Renal Donation after Cardiac Death : Journal of the American Society of Nephrology

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Renal Donation after Cardiac Death

Shah, Nicholas; Langone, Anthony

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Journal of the American Society of Nephrology 21(6):p 888-890, June 2010. | DOI: 10.1681/ASN.2010040415
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Renal transplantation is the treatment of choice for most patients with ESRD because transplantation dramatically improves both the length and the quality of life for dialysis patients. More than 80,000 patients in the United States are on the deceased-donor waiting list, with average wait times now exceeding 5 years. Yearly mortality on the deceased-donor list exceeds 6% per year and 10% per year in high-risk groups such as patients with diabetes. More patients are now thought to die while waiting for a deceased donor transplant than actually receive one.

The burgeoning use of kidneys from extended-criteria donors (ECDs) and donation after cardiac death (DCD) has positively affected the shortage of kidneys. ECD kidneys now account for 18% of all renal transplantations performed in the United States. Unfortunately, it seems this resource may have reached its ceiling for the maximum number of potential organs available to procure.1 The survival benefits of ECD kidneys have been validated in high-risk dialysis populations (age >40 years and history of diabetes, among others), in whom concerns regarding the ECD kidney, such as 70% decreased survival compared with standard-criteria donors (SCDs), are outweighed by the increased mortality and morbidity of remaining on dialysis.2

DCD kidneys have excellent short- (1 year) and long-term (10 to 15 years) survival with outcomes similar to SCD kidneys.3 In a 1997 editorial in Clinical Transplantation, Terasaki et al.4 predicted that full use of DCD kidneys could resolve the shortfall of the kidney supply. Although DCD kidneys now account for 10% of all deceased donors in the United States, they remain underused still.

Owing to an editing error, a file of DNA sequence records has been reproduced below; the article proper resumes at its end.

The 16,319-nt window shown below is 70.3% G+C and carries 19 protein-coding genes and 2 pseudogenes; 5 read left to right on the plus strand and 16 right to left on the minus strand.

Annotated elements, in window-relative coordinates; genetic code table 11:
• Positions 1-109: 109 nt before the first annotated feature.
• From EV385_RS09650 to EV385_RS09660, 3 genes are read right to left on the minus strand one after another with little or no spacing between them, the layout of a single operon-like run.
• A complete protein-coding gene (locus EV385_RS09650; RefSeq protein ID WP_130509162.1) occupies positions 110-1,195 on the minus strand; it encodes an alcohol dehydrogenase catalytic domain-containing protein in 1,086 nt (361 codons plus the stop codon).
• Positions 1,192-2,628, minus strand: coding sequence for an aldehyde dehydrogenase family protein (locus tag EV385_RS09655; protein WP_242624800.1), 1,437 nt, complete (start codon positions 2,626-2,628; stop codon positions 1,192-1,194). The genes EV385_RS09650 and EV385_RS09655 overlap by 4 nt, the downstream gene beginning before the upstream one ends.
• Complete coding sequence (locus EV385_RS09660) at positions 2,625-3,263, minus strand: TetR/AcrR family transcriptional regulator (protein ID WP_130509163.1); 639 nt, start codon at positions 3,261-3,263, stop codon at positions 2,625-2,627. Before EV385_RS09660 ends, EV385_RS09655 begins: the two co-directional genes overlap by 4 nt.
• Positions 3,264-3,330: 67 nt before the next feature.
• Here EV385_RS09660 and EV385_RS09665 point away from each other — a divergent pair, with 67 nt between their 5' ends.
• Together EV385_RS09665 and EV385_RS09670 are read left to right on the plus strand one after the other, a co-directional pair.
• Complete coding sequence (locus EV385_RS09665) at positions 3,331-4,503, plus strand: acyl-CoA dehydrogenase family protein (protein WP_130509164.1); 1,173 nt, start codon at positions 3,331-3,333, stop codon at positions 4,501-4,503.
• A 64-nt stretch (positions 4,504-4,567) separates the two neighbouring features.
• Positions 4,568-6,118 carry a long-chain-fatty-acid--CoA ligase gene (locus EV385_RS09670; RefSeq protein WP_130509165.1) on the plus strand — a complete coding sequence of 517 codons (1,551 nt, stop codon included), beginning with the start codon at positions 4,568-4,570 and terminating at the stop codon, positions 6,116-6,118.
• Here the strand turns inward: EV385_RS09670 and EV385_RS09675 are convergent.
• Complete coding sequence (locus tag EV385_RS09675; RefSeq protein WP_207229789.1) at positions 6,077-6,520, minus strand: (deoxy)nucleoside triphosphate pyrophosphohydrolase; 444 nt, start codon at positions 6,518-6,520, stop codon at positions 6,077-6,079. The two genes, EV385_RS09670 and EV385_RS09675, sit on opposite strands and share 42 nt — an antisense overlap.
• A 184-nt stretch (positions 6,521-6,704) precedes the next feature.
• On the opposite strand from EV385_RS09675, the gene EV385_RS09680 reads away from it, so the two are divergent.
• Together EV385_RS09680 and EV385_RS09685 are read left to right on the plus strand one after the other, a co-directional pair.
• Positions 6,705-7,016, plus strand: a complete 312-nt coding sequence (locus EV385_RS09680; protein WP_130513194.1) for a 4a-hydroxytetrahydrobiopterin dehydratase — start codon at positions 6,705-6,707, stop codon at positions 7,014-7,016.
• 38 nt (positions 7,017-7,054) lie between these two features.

There is a reluctance to use DCD kidneys in general and by select transplant centers in particular because of an expected higher rate of delayed graft function (DGF) and primary graft nonfunction. DGF rates are reported, center “report cards” may affect contracts with commercial payers, and new transplant referrals to the transplant center can be adversely affected by an increase in DGF. In addition, DGF leads to extended hospital stays, resulting in increased costs that lower the profitability of using DCD kidneys. Interestingly, several groups reported that DGF does not increase the risk for acute rejection and does not result in diminished long-term outcomes as experienced with SCD kidneys.57 In addition, time on dialysis is a major risk factor for decreased allograft and patient survival. As short as 6 to 12 months of pretransplantation dialysis associates with a 37% increase in long-term graft loss compared with preemptive transplantation.8 A recent study observed that 50% of patients who were older than 60 years died before receiving a transplant.9 An effective DCD program would markedly decrease waiting times, which may improve the survival and quality of life for many who are currently on deceased-donor waiting lists.7

Despite the aforementioned issues, the study by Snoeijs et al.10 in this issue of JASN provides strong support for the use of DCD kidneys. This large observational cohort study includes all patients registered on the Dutch waiting list for their first renal transplant during a defined 5-year period. The authors convincingly show the use of DCD kidneys reduces overall mortality rates by 56%, which translates into 2.4 months of increased life expectancy during the first 4 years after transplantation. The authors carefully accounted for potential confounders and bias in their analysis and conclude that a greater allograft longevity advantage would be realized with longer follow-up. The use of a sequential stratification analysis, which rigorously compares transplant recipients only with those still active on the waiting list, prevents a common selection bias that would have overestimated allograft survival. Recent reports suggested that approximately 33% of patients on the deceased-donor waiting list are inactive because of undercurrent illness but are still incorporated in statistical analyses.11